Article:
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‘The Monthly Dividend Company’ Realty Income Raises Dividend 5%

Bob Ciura Mar 24, 2016


Realty Income (O ) calls itself ‘The Monthly Dividend Company’ because it pays its dividend every month, which allows its investors to compound their wealth even faster than they would with quarterly distributions. Realty Income is a real estate investment trust, or REIT, and maintains a long history of dividend growth. O has made 549 consecutive monthly dividend payments and has raised its monthly dividend 85 times since its initial public offering in 2004.


Its track record of dividends is impressive. According to the company, it has paid over $3.9 billion in dividends to investors over the past 47 years. Since its 2004 IPO, the company has raised its dividend by 5% per year, compounded annually.

On March 21, Realty Income declared a monthly dividend of 19.9 cents per share. The same monthly dividend last year totaled 18.95 cents per share. The company has increased its dividend 5% year over year. Get all the latest dividend increases/decreases in our payout tool available for premium members.

Based on its most recent closing share price, Realty Income’s new annualized dividend rate provides a 3.8% dividend yield. Realty Income is a top pick in the REIT sector and is an excellent dividend stock.

Realty Income Stock Chart

Tenant Portfolio, Cash Flow Support Dividend Growth


One of the major contributors to Realty Income’s steady dividend growth is its differentiated business model. Realty Income owns more than 4,500 properties rented under long-term leases. These properties are primarily rented to retail tenants that come from various industries such as distribution centers, health and fitness facilities, and drugstores. Realty Income is highly diversified—its tenants span 47 industries, and in all there are 240 commercial tenants. A unique aspect of Realty Income’s business model is that it engages in “net” leases, meaning the tenant is responsible not just for paying rent every month, but also for covering the major operating expenses such as taxes, maintenance, and insurance.

Realty Income’s strong business model is displayed through its growth in funds from operation, or FFO. This is a non-GAAP equivalent to earnings per share that is a better measure of an REIT’s financial performance than traditional GAAP earnings per share. Last year, Realty Income grew revenue by 9.6% to $1.023 billion. Realty Income reported FFO per share in 2015 increased 7.4% to $2.77, as compared to $2.58 earned the previous year.

Realty Income maintains excellent portfolio metrics. At the end of 2015, portfolio occupancy was 98.4%, unchanged from the same time the year before. The company has a weighted average remaining lease term of approximately 10 years. Further, Realty Income has pricing power—the same store rents on 3,636 properties under lease increased 1.3% last quarter.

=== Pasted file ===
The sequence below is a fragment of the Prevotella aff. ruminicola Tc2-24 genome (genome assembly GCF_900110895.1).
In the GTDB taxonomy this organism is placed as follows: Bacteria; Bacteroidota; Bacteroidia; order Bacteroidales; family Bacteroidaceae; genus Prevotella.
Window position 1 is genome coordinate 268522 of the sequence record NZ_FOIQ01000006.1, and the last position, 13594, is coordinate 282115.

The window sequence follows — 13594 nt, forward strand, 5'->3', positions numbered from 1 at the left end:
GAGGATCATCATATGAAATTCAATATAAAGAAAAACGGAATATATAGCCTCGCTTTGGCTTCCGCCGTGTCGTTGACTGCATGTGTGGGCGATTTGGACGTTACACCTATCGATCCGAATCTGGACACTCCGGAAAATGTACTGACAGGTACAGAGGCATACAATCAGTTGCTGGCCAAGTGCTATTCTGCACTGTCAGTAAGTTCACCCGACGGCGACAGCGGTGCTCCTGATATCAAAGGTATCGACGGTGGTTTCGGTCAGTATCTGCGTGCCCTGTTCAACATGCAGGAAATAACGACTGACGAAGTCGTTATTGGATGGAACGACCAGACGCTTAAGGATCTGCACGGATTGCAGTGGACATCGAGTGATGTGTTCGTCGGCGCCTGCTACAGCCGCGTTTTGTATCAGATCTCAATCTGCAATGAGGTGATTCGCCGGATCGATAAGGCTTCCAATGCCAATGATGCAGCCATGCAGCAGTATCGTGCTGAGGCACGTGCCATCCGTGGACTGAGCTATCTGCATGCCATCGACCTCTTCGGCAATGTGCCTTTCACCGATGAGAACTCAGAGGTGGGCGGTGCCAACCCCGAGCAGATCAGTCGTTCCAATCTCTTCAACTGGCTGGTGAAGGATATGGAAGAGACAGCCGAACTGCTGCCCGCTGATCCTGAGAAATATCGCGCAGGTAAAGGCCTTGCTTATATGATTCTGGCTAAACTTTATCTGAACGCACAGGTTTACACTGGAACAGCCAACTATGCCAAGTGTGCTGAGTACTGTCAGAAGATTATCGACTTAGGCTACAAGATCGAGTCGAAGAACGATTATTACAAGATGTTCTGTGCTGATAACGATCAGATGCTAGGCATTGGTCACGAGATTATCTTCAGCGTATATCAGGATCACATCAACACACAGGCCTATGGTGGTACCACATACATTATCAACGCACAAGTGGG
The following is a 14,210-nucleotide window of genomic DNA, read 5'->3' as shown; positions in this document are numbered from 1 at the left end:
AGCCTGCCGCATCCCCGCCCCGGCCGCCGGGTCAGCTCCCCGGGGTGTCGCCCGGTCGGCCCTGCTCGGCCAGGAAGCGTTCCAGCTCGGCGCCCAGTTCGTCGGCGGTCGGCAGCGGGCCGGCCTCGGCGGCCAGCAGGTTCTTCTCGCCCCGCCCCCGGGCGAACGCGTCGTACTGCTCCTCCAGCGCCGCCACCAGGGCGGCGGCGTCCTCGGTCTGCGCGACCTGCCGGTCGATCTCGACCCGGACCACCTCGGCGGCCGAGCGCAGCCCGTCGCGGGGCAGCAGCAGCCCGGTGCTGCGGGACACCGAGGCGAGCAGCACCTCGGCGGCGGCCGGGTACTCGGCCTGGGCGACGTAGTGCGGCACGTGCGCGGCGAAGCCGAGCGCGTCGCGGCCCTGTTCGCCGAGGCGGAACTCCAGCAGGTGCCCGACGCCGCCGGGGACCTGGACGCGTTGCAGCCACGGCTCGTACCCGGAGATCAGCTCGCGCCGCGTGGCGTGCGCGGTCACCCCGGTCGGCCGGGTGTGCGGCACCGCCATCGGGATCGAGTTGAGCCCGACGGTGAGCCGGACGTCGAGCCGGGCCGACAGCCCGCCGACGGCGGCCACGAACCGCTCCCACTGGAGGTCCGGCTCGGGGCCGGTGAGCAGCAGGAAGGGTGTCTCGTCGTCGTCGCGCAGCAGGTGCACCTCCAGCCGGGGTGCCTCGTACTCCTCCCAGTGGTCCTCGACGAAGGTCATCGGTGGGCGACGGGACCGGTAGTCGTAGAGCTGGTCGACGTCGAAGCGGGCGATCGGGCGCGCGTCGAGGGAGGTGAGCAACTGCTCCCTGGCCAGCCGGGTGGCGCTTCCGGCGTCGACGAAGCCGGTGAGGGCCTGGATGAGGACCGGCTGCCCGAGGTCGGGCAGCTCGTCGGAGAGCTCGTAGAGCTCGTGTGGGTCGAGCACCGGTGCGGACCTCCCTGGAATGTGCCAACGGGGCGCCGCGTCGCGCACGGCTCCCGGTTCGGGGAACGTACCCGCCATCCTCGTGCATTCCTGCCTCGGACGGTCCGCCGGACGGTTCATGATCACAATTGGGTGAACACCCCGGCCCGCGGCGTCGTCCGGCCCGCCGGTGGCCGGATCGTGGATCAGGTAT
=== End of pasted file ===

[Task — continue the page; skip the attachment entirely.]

The biggest risk Realty Income investors need to keep in mind moving forward is interest rate risk. This widely affects REITs because they operate highly debt-heavy capital structures, and when rates go up, interest expense goes up. This threatens to raise Realty Income’s cost of capital, which would impact its growth. But this interest risk seems to be contained. First, the U.S. Federal Reserve has reiterated that the pace of interest rate raises will be slow and gradual. Consequently, Realty Income will have plenty of time to prepare its balance sheet.

Realty Income has ample liquidity to handle rising interest rates. The company has ample access to capital in both the equity and debt markets. For example, in January, the company sold 11 million shares, the proceeds of which were used to pay down debt. In addition, as of December 31, 2015, Realty Income had a borrowing capacity of $1.76 billion available on its revolving credit facility. Interest expense decreased last quarter by $7.1 million, to $52 million. This decrease was driven by less overall debt in the balance sheet. The company repaid $150 million of bonds and approximately $200 million of mortgages last year. In the future, Realty Income’s interest expense should not grow at a dangerous rate because the company pays down debt.

Management expects another 2% to 4% growth in FFO in 2016, which should provide more than enough growth to continue increasing the dividend. Going forward, investors should expect the company to increase its dividend by 4% to 6% per year, in-line with its historical average. Assuming 5% annual dividend growth rate, Realty Income’s dividend will grow to $2.42 per share by 2020.

Realty Income Dividend Growth

The Bottom Line


With such a long track record of consistently paying dividends, it is clear that Realty Income has stood the test of time. It has continued to pay, and increase, its dividend regularly for decades. This was even true during periods of very high interest rates and also during periods of economic downturn and recession. Realty Income has a recession-resistant business model and a high dividend yield. For these reasons, dividend investors should not avoid Realty Income simply because of the prospect of rising interest rates. Realty Income is a highly attractive stock pick for dividend investors.

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